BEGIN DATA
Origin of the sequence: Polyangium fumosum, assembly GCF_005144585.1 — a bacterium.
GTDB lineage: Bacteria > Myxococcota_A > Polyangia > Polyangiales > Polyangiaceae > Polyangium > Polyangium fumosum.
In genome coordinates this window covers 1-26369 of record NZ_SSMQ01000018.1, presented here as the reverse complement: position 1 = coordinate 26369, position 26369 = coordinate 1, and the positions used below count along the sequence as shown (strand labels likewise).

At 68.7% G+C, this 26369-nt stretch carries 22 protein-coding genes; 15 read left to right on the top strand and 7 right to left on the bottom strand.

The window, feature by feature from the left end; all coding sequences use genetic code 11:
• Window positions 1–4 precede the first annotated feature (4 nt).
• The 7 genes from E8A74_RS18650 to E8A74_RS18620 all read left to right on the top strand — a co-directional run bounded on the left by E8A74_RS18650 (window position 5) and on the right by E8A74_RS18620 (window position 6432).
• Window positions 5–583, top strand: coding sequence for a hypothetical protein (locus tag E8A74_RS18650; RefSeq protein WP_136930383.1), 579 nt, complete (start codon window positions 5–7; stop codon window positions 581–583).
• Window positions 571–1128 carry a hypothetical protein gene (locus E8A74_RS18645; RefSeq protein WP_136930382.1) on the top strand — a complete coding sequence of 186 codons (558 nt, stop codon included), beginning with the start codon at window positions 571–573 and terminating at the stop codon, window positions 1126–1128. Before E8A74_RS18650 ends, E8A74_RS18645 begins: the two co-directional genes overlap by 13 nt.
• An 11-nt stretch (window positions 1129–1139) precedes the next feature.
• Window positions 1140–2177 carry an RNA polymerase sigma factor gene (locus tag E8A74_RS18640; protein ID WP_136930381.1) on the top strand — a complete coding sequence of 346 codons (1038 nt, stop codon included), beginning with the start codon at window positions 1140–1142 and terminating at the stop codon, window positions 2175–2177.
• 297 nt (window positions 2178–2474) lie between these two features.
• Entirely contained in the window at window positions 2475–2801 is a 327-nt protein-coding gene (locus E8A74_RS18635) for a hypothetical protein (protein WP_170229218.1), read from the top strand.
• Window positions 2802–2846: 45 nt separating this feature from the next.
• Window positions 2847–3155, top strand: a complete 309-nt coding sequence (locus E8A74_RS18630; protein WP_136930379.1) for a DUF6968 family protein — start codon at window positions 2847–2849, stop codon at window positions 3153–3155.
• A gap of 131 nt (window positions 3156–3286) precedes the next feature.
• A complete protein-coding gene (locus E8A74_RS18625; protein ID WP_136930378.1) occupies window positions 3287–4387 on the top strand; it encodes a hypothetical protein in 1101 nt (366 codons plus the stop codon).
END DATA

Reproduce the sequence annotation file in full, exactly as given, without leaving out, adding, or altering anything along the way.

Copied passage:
Origin of the sequence: Polyangium fumosum, assembly GCF_005144585.1 — a bacterium.
GTDB lineage: Bacteria > Myxococcota_A > Polyangia > Polyangiales > Polyangiaceae > Polyangium > Polyangium fumosum.
In genome coordinates this window covers 1-26369 of record NZ_SSMQ01000018.1, presented here as the reverse complement: position 1 = coordinate 26369, position 26369 = coordinate 1, and the positions used below count along the sequence as shown (strand labels likewise).

At 68.7% G+C, this 26369-nt stretch carries 22 protein-coding genes; 15 read left to right on the top strand and 7 right to left on the bottom strand.

The window, feature by feature from the left end; all coding sequences use genetic code 11:
• Window positions 1–4 precede the first annotated feature (4 nt).
• The 7 genes from E8A74_RS18650 to E8A74_RS18620 all read left to right on the top strand — a co-directional run bounded on the left by E8A74_RS18650 (window position 5) and on the right by E8A74_RS18620 (window position 6432).
• Window positions 5–583, top strand: coding sequence for a hypothetical protein (locus tag E8A74_RS18650; RefSeq protein WP_136930383.1), 579 nt, complete (start codon window positions 5–7; stop codon window positions 581–583).
• Window positions 571–1128 carry a hypothetical protein gene (locus E8A74_RS18645; RefSeq protein WP_136930382.1) on the top strand — a complete coding sequence of 186 codons (558 nt, stop codon included), beginning with the start codon at window positions 571–573 and terminating at the stop codon, window positions 1126–1128. Before E8A74_RS18650 ends, E8A74_RS18645 begins: the two co-directional genes overlap by 13 nt.
• An 11-nt stretch (window positions 1129–1139) precedes the next feature.
• Window positions 1140–2177 carry an RNA polymerase sigma factor gene (locus tag E8A74_RS18640; protein ID WP_136930381.1) on the top strand — a complete coding sequence of 346 codons (1038 nt, stop codon included), beginning with the start codon at window positions 1140–1142 and terminating at the stop codon, window positions 2175–2177.
• 297 nt (window positions 2178–2474) lie between these two features.
• Entirely contained in the window at window positions 2475–2801 is a 327-nt protein-coding gene (locus E8A74_RS18635) for a hypothetical protein (protein WP_170229218.1), read from the top strand.
• Window positions 2802–2846: 45 nt separating this feature from the next.
• Window positions 2847–3155, top strand: a complete 309-nt coding sequence (locus E8A74_RS18630; protein WP_136930379.1) for a DUF6968 family protein — start codon at window positions 2847–2849, stop codon at window positions 3153–3155.
• A gap of 131 nt (window positions 3156–3286) precedes the next feature.
• A complete protein-coding gene (locus E8A74_RS18625; protein ID WP_136930378.1) occupies window positions 3287–4387 on the top strand; it encodes a hypothetical protein in 1101 nt (366 codons plus the stop codon).